The slump in the telecoms market has claimed another victim, forcing bandwidth wholesaler Storm Telecommunications into administration.
KPMG Corporate Recovery has been appointed as joint administrators to Storm Telecommunications Ltd and Storm Networks Ltd.
"We will be working to preserve the value and secure the assets of Storm for the benefit of creditors by seeking a buyer for the business," said Chris Laverty, KPMG Corporate Recovery partner and joint administrator.
According to sources close to the company, many staff have already left through redundancy and others are looking for new jobs.
One customer, DSL and internet service provider (ISP) Nildram, was philosophical about the company's fall from grace.
"It's just another in a long line of suppliers going bust," said Adrian Mardlin, the company's technical director. "All the guys who spent lots of money on European rack mounts are in trouble at the moment. There's more fibre in Europe than people need, and prices are going through the floor."
ISPs whose service providers falter are in a tricky situation, he added. Ordering a new line from another company may be necessary, but it is impossible to tell whether the existing company will continue in business.
On top of this, some ISPs are in the awkward situation of having both primary and backup suppliers in administration or under Chapter 11 protection.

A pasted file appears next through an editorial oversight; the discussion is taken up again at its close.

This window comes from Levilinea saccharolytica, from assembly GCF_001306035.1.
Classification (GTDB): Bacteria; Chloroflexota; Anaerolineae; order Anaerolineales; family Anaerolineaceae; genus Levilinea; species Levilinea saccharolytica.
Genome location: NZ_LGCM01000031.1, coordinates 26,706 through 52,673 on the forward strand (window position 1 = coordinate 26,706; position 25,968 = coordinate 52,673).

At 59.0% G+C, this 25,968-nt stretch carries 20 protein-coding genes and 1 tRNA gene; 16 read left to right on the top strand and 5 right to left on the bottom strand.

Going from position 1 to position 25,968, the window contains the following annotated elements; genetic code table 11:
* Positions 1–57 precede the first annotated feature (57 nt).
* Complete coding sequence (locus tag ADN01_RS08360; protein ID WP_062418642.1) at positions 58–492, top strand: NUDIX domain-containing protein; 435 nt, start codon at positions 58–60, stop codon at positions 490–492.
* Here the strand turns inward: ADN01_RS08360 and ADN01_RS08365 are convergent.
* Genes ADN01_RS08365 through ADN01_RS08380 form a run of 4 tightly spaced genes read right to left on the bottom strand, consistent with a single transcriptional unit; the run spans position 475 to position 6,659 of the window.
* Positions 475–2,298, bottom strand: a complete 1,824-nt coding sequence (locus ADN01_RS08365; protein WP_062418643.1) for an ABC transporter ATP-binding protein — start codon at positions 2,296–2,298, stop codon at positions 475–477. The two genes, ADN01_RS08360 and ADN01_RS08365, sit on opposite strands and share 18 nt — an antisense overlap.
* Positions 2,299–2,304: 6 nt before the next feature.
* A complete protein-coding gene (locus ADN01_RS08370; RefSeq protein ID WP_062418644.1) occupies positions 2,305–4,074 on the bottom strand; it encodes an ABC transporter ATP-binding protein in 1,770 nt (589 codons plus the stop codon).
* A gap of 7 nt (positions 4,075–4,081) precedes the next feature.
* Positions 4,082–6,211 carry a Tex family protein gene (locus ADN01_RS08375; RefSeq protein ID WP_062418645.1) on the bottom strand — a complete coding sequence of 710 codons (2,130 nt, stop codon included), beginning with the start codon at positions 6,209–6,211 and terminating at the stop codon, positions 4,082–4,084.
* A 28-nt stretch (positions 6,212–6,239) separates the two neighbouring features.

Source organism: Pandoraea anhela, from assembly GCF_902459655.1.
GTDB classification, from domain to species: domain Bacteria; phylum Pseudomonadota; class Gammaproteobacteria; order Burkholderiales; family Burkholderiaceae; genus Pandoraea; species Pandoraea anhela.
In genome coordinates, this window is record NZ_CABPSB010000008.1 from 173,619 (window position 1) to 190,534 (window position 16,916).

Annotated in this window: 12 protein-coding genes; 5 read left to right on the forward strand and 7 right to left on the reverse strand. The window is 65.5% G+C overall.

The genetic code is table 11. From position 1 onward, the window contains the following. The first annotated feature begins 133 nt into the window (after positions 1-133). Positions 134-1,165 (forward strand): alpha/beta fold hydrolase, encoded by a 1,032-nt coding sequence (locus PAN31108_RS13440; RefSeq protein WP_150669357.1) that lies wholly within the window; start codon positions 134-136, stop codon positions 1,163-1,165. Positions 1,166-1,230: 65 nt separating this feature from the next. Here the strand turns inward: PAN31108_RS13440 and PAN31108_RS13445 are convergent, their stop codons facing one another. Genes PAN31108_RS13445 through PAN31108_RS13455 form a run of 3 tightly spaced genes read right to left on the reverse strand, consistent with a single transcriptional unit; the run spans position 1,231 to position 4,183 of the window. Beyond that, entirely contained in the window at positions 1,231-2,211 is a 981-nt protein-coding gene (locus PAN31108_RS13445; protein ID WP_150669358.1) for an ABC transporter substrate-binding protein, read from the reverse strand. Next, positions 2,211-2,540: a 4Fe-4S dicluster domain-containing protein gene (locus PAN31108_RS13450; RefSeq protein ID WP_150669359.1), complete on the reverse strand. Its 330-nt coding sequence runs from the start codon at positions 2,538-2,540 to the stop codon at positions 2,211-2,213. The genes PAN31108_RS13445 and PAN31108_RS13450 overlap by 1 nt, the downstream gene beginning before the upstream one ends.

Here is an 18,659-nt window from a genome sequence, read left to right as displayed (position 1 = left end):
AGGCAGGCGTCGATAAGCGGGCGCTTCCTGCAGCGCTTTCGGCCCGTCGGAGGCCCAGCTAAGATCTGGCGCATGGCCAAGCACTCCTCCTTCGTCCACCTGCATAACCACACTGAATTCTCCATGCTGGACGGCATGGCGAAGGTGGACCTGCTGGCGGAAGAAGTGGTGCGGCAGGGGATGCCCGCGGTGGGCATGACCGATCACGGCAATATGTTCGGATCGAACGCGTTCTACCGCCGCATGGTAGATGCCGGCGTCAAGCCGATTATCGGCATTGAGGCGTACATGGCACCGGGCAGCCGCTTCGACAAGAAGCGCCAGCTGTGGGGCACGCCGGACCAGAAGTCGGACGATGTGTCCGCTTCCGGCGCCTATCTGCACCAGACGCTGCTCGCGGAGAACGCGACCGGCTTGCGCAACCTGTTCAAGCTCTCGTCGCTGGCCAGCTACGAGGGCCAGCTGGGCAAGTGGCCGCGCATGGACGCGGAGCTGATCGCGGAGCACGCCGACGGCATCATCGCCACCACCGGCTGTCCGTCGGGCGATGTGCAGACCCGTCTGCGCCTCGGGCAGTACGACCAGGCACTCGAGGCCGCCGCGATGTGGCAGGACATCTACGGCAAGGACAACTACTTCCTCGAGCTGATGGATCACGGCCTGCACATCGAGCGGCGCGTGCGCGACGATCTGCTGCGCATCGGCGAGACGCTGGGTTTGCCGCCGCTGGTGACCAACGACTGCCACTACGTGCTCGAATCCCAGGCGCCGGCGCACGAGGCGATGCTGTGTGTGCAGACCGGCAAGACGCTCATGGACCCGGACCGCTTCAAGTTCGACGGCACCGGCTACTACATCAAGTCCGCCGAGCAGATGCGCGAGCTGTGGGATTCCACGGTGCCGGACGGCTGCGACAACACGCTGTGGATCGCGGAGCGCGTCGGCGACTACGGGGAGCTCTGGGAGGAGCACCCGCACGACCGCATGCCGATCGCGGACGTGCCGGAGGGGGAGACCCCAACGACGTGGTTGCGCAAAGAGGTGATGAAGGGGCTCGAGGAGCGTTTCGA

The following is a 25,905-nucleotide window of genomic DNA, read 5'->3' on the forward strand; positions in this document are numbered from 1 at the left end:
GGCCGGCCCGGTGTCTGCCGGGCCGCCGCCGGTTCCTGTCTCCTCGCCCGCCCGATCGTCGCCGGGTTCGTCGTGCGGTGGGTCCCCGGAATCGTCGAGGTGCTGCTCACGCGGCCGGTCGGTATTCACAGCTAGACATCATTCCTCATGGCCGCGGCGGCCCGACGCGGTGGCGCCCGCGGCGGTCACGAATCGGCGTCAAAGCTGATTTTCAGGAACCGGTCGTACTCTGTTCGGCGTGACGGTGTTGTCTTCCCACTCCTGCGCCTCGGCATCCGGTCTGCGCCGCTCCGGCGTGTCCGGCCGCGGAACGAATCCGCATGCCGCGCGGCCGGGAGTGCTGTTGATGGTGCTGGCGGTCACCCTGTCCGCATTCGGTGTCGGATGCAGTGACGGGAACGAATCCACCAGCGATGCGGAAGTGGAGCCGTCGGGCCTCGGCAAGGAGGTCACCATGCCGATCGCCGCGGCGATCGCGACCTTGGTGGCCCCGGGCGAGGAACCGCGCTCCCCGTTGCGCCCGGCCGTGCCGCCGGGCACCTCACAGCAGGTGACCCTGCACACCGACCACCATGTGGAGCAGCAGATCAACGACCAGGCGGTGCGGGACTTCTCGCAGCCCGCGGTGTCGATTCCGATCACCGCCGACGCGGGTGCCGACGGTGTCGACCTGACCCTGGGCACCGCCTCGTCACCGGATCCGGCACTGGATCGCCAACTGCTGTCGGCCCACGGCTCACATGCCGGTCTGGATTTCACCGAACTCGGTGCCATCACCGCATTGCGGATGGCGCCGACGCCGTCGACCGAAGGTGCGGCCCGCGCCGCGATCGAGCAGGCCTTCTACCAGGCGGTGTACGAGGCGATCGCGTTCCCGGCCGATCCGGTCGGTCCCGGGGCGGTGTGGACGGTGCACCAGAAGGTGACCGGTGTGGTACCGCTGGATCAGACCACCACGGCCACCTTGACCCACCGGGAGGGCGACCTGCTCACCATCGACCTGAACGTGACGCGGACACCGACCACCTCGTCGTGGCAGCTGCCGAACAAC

Storm was founded in 1998 as an international voice wholesaler and was acquired by its management in a buyout on 1 January 2000. The buyout was funded, at least in part, by Soros Private Equity Partners.
The company changed focus towards providing data as well as voice business, building a pan-European network of voice switches and completing a pan-European optical switching network.
A statement released through KPMG Corporate Recovery stated: "While Storm has grown rapidly into a $100m business, the difficult state of the telecoms industry over the last year, and the constraints of the financial markets, have badly affected the ability of Storm to raise additional funding in the capital markets."
Calls to Storm's London offices were diverted to a full voicemail box and attempts to contact its office in The Netherlands were unsuccessful. Efforts to contact staff using direct dial numbers were also unsuccessful.
A receptionist at the managed offices rented by Storm in Amsterdam said that the offices were deserted, and all calls were forwarded to the shared reception area.
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